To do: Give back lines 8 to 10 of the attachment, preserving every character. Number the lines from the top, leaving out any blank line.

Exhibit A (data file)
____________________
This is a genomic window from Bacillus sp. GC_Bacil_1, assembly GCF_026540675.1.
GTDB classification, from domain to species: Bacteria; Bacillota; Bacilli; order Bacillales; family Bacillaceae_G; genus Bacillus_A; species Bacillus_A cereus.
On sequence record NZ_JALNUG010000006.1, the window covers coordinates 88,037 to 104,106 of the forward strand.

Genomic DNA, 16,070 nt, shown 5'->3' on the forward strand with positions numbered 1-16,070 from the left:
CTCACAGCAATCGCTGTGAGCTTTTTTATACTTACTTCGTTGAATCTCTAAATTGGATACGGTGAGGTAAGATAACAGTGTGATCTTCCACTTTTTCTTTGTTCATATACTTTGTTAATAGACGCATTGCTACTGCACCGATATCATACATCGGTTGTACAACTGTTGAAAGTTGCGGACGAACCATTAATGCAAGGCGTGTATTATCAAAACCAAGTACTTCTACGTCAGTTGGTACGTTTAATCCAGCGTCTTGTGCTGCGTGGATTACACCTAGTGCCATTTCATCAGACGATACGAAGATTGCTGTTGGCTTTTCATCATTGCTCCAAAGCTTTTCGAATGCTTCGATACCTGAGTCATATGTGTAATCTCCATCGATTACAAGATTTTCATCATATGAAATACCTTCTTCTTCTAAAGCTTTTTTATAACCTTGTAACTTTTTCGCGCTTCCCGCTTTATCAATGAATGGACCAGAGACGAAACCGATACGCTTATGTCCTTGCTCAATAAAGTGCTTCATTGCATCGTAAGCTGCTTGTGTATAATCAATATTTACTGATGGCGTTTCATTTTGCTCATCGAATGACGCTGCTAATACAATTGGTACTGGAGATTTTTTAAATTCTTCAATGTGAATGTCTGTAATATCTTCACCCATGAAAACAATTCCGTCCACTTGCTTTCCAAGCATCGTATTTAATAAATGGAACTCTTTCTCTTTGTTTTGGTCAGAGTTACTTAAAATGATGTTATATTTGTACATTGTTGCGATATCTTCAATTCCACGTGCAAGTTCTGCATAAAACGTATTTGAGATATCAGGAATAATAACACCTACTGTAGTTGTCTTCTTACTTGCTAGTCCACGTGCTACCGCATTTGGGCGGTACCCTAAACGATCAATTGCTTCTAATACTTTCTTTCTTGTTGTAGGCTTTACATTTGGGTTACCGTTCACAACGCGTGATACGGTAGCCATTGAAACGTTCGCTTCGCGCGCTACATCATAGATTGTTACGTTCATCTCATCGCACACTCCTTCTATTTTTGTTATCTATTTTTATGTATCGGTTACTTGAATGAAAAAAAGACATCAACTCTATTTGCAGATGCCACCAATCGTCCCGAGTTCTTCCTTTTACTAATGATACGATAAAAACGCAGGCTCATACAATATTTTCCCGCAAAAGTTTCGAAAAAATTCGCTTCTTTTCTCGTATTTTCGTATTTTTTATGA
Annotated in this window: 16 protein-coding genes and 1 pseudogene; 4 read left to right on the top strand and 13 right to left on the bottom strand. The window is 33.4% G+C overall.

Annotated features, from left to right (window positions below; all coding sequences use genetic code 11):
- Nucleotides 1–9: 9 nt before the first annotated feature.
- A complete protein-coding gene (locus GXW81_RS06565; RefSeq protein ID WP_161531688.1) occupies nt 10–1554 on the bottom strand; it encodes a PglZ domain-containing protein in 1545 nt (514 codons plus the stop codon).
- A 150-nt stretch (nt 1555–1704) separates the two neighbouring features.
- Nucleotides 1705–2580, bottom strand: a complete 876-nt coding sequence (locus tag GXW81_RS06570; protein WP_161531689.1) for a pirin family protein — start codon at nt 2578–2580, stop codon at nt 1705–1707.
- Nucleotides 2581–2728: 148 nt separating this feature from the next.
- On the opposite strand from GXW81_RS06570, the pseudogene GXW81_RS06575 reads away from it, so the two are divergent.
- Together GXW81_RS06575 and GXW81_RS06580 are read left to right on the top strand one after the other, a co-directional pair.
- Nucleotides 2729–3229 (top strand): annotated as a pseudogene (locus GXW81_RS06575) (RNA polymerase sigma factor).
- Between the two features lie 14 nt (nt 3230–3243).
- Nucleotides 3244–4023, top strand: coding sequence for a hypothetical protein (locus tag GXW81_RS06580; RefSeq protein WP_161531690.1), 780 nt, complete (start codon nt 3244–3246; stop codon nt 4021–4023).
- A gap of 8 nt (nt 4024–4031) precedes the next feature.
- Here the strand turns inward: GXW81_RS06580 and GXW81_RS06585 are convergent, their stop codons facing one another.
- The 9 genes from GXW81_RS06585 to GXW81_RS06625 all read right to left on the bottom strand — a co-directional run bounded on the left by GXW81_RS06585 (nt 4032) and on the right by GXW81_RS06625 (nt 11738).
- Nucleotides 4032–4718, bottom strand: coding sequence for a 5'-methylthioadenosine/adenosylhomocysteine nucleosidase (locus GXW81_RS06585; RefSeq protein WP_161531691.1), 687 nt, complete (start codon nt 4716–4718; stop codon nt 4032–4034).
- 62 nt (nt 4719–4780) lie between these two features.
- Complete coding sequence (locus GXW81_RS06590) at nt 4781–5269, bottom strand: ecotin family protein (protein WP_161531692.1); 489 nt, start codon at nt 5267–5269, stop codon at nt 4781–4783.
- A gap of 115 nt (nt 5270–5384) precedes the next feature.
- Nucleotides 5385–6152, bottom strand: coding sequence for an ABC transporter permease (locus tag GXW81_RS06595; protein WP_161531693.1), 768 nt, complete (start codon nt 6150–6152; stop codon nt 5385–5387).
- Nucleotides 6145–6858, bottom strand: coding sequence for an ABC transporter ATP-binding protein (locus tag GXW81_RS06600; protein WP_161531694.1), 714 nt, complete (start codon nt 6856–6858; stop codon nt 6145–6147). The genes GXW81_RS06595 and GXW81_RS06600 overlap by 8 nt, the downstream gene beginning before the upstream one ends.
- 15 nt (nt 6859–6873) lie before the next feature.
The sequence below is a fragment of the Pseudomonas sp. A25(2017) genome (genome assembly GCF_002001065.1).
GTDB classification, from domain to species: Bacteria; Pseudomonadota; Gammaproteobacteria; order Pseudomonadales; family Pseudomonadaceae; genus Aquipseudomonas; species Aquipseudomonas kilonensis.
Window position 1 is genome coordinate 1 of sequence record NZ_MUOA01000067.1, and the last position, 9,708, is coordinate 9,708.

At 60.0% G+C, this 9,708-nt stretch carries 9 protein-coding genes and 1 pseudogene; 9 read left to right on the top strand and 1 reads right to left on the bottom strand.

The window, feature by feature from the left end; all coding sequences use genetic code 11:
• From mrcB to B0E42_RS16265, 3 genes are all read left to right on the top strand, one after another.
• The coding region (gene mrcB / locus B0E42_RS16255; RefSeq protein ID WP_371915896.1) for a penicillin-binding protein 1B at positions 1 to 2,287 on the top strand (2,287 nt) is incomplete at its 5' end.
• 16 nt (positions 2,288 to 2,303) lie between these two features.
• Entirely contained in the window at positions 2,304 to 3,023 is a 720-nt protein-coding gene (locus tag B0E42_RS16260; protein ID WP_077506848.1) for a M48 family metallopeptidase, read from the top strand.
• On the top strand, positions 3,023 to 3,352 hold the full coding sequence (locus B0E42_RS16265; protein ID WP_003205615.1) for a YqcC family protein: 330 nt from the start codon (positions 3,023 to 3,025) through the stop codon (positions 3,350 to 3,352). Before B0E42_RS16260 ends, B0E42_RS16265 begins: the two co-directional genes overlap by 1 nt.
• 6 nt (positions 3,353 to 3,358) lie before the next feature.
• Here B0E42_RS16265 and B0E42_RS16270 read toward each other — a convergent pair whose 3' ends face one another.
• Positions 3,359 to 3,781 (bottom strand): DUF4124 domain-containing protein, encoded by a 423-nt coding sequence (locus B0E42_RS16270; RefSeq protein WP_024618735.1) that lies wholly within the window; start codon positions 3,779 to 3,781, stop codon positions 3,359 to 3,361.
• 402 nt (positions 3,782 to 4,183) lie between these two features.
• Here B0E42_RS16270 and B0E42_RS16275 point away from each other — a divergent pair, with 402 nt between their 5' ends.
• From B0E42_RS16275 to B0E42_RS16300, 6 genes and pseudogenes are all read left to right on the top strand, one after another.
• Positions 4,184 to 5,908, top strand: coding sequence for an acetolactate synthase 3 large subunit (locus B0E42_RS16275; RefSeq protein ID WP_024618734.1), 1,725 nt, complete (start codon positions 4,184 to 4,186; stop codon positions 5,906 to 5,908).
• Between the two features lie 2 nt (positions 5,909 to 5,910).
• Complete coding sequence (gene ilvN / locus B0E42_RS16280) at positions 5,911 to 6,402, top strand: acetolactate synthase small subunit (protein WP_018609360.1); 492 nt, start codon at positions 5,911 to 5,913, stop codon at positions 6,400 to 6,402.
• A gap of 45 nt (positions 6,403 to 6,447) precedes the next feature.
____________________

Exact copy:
- Nucleotides 1–9: 9 nt before the first annotated feature.
- A complete protein-coding gene (locus GXW81_RS06565; RefSeq protein ID WP_161531688.1) occupies nt 10–1554 on the bottom strand; it encodes a PglZ domain-containing protein in 1545 nt (514 codons plus the stop codon).
- A 150-nt stretch (nt 1555–1704) separates the two neighbouring features.